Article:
Obviously I knew what I was going to see, but my approach to it was to be non-confrontative with the North Koreans. Most problems with foreign press when they go to North Korea is essentially they are kept in a bubble where they can only see certain monuments. The key to my documentary was to try to get out of that. So that’s why I tried to empathise with them and try to be receptive and accepting of their point of view. And it did work. After four or five days they started to relax and they were not so convinced that I was a spy. But that made me kind of subject to my own technique. You start agreeing with them on some things. And obviously you’re impressed by what you see, because they only show you the best things. But then of course, a lot of the things I saw I’m sure are staged, like when they showed me a house that was supposedly like the ones everybody in the country lives in, it’s obviously not true. It’s an extremely good house for any society in the world.

Alvaro Longoria, the director spent one year negotiating the terms of filming.
Photo: Edko films

Was filming technically difficult?

The fact that our crew was cut down from five to three two days before the trip made our lives very complicated. We had three cameras, each of our crew was operating one and we were all doing sound as well. We had a big Sony camera that was supposed to do the “propaganda aesthetics” shots, to give the grand look for North Korea that I wanted. Then we had a medium camera which was for the interviews, and then I had my own smaller camera, which was for details and picking up precious moments. And then we stuck go pros onto the car. We were filming all the time, from the moment we left the hotel until the moment we go to sleep, and then at night we had to spend most of our sleeping time downloading the material to be able to go again out the next morning.

What was the most memorable moment for you in North Korea?

I think the highlight of the movie was when I visited the church. It was not in the itinerary and I had to fight hard to get access. I told them I am a Christian and I really wanted to go to church. In the end they allowed me. But the fact that getting permission to go to a church was such a big issue tells a lot, and obviously the church seemed like a big theatre. The whole thing looks fake. That was really amazing. I could not have asked for a better moment because it encompasses the whole thing about the propaganda from the North Koreans.

At any point did you feel genuinely scared?

I was at all times kind of worried about losing the material, because if they took the material it would be a disaster for me. There was a point when we were in a hotel and there was a Canadian tourist who had taken photos without permission. They took away the hard disk of his computer. It turned out that he was a reporter who had gotten into the country without the official visa. That was really an intense moment because he got really scared. At that point I thought it could easily escalate and it could affect me, because I was right there when it happened. I felt really nervous.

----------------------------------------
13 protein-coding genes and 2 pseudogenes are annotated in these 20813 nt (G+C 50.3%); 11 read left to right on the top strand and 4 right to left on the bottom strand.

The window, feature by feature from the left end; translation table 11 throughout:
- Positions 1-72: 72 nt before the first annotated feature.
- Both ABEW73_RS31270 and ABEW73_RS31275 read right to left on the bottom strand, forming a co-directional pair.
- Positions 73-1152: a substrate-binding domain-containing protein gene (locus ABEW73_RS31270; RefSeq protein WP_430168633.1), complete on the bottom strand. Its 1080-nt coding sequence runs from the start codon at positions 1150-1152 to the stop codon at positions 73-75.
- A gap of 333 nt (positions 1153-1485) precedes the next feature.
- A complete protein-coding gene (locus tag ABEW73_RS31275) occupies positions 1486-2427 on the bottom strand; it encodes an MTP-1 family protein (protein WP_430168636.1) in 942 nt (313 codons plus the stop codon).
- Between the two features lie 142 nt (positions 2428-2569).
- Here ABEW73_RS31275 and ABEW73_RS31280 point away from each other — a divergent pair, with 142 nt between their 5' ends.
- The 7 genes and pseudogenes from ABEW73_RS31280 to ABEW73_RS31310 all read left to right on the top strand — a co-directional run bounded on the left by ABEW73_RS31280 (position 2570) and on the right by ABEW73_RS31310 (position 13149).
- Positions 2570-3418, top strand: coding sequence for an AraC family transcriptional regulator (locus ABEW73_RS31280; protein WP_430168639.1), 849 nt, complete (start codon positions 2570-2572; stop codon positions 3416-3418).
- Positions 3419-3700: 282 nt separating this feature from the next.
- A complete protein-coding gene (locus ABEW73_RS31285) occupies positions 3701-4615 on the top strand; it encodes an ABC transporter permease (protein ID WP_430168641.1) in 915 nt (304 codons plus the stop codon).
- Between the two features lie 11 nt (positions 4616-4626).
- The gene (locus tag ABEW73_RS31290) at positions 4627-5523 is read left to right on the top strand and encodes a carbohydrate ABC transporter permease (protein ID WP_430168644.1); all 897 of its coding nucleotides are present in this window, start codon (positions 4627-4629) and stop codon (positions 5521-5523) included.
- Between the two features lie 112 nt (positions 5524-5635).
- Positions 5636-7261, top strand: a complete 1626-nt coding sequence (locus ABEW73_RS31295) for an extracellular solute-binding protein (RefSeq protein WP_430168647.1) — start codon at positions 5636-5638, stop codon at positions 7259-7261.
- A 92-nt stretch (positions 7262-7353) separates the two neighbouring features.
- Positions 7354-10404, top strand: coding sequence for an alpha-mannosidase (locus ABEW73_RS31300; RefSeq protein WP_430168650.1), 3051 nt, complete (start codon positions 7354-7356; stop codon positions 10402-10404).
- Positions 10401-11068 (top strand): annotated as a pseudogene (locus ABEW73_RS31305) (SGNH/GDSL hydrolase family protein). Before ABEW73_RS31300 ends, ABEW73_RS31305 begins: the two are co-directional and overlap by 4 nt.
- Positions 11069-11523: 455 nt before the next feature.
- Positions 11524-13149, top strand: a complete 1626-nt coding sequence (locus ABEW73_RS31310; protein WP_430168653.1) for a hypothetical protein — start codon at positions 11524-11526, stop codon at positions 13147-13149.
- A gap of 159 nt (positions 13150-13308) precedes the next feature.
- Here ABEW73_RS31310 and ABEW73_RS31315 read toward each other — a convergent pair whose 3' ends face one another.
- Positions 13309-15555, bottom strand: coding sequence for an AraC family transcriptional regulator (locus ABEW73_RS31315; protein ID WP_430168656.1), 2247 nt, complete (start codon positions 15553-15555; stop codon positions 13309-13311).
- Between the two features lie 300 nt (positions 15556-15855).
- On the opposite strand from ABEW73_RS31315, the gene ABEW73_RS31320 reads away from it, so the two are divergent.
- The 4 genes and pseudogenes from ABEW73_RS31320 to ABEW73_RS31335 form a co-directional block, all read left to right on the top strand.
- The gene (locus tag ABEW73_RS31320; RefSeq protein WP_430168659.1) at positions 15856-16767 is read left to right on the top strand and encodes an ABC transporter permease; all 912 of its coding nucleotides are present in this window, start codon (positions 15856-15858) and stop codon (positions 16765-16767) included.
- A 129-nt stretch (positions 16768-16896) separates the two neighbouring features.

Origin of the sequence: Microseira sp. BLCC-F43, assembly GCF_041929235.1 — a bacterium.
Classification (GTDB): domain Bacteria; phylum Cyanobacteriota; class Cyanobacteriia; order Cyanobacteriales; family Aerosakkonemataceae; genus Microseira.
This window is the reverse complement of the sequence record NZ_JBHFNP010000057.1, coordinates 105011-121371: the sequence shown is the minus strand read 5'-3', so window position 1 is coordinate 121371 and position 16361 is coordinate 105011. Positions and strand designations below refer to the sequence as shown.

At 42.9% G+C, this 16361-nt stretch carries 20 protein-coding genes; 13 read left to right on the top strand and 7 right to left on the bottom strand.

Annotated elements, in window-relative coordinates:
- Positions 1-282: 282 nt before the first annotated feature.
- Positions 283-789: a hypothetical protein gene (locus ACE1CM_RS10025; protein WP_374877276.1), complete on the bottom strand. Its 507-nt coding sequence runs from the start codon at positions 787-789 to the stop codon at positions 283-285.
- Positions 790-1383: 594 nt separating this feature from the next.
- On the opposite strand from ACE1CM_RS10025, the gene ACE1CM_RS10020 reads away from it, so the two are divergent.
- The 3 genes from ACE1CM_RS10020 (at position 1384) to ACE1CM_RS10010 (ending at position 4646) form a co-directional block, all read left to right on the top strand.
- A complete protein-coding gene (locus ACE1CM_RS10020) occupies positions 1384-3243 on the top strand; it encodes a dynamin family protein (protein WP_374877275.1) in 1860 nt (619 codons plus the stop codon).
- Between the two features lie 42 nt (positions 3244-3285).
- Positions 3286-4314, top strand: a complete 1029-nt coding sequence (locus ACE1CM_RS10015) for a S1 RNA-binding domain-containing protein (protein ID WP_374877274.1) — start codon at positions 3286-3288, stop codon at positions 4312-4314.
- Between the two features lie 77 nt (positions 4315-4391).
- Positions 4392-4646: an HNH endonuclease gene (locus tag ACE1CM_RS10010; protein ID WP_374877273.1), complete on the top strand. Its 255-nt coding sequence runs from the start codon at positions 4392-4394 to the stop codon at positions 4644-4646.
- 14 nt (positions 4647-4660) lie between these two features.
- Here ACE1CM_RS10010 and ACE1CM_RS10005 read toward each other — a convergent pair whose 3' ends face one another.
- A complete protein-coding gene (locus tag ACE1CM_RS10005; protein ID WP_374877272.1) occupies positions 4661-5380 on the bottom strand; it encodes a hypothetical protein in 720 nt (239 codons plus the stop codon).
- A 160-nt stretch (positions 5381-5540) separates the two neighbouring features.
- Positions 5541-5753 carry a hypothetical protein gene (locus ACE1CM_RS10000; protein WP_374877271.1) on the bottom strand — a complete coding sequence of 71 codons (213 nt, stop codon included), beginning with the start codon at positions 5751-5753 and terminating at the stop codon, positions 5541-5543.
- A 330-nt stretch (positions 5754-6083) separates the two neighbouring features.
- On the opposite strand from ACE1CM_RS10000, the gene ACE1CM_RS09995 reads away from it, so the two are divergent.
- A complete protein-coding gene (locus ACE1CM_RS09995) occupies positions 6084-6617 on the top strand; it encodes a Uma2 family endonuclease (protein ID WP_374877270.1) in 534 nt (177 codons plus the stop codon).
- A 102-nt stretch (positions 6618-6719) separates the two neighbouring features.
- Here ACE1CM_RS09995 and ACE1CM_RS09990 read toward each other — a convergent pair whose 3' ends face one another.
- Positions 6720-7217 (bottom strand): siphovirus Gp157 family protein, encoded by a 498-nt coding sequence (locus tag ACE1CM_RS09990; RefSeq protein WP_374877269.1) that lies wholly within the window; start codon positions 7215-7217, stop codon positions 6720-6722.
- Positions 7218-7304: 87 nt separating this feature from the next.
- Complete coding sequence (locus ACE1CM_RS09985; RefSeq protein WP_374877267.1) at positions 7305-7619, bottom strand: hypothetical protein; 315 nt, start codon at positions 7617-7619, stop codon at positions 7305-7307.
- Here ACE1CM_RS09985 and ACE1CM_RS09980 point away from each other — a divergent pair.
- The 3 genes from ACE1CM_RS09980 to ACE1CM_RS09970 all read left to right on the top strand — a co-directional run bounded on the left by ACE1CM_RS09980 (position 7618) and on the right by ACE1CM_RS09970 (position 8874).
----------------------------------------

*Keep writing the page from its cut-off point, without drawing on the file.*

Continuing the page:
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Were there moments when you and your guides just had fun together?

Alejandro is a very well-trained propaganda machine. I spent maybe 20 days with him, and never once did I see him lower his guard. He’s very solid. And this is even more so for the North Koreans. For the first few days they would not even speak to me. Thanks to Alejandro they started to relax and be more open. He told them, “This guy, he’s not like the others, he’s much more professional, he’s a filmmaker and not a press person”, so he helped somewhat to lower their guard. But I never saw any resilience or criticism. They know what they’re doing. But we developed a very good relationship and there were moments of entertainment. We went for karaoke, dinners, ping pong. And you can see that they are normal people, like everyone else. They live in a very contained and programmed society but they are not much different.

How did Alejandro react to your film?

He’s not upset with me about the final result, which for me was kind of surprising because it contains many highly critical moments that I thought would be unacceptable for him. But he thinks that that side is neutralised by the fact that we have managed to show their point of view. He told me it’s the first time ever a North Korean is seen eating an ice cream. That kind of thing will make him very happy.

What are you working on now?

I am now working on a movie about climate change. When we talk about global warming there’s a lot of manipulation and misinformation I’m very interest in that. I am finishing a 15-minute short about a trip on a Greenpeace boat to the Arctic. It’s called Esperanza, and it will hopefully come out this year in festivals. And then the feature film will be sometime next year.

The Propaganda Game is showing at cinemas now.

This article appeared in the Young Post print edition as
Inside North Korea